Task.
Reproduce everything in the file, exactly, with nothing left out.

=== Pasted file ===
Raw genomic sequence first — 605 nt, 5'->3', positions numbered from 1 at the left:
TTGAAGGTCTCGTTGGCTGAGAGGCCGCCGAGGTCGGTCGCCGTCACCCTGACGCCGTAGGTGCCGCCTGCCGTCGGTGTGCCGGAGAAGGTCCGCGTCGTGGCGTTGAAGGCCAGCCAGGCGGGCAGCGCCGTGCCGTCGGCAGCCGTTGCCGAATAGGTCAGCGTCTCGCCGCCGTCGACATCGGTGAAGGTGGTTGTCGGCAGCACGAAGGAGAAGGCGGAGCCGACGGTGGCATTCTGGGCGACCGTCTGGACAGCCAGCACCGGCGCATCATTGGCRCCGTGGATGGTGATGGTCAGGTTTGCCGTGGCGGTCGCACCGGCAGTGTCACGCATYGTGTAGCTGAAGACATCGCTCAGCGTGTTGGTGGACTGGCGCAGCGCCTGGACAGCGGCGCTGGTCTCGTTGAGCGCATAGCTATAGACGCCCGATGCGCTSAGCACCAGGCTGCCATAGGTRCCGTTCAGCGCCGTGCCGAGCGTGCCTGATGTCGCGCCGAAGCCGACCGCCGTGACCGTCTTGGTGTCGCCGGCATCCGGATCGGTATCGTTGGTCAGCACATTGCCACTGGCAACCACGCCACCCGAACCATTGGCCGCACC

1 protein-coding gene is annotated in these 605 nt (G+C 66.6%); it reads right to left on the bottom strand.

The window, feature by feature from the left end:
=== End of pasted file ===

Raw genomic sequence first — 605 nt, 5'->3', positions numbered from 1 at the left:
TTGAAGGTCTCGTTGGCTGAGAGGCCGCCGAGGTCGGTCGCCGTCACCCTGACGCCGTAGGTGCCGCCTGCCGTCGGTGTGCCGGAGAAGGTCCGCGTCGTGGCGTTGAAGGCCAGCCAGGCGGGCAGCGCCGTGCCGTCGGCAGCCGTTGCCGAATAGGTCAGCGTCTCGCCGCCGTCGACATCGGTGAAGGTGGTTGTCGGCAGCACGAAGGAGAAGGCGGAGCCGACGGTGGCATTCTGGGCGACCGTCTGGACAGCCAGCACCGGCGCATCATTGGCRCCGTGGATGGTGATGGTCAGGTTTGCCGTGGCGGTCGCACCGGCAGTGTCACGCATYGTGTAGCTGAAGACATCGCTCAGCGTGTTGGTGGACTGGCGCAGCGCCTGGACAGCGGCGCTGGTCTCGTTGAGCGCATAGCTATAGACGCCCGATGCGCTSAGCACCAGGCTGCCATAGGTRCCGTTCAGCGCCGTGCCGAGCGTGCCTGATGTCGCGCCGAAGCCGACCGCCGTGACCGTCTTGGTGTCGCCGGCATCCGGATCGGTATCGTTGGTCAGCACATTGCCACTGGCAACCACGCCACCCGAACCATTGGCCGCACC

1 protein-coding gene is annotated in these 605 nt (G+C 66.6%); it reads right to left on the bottom strand.

The window, feature by feature from the left end: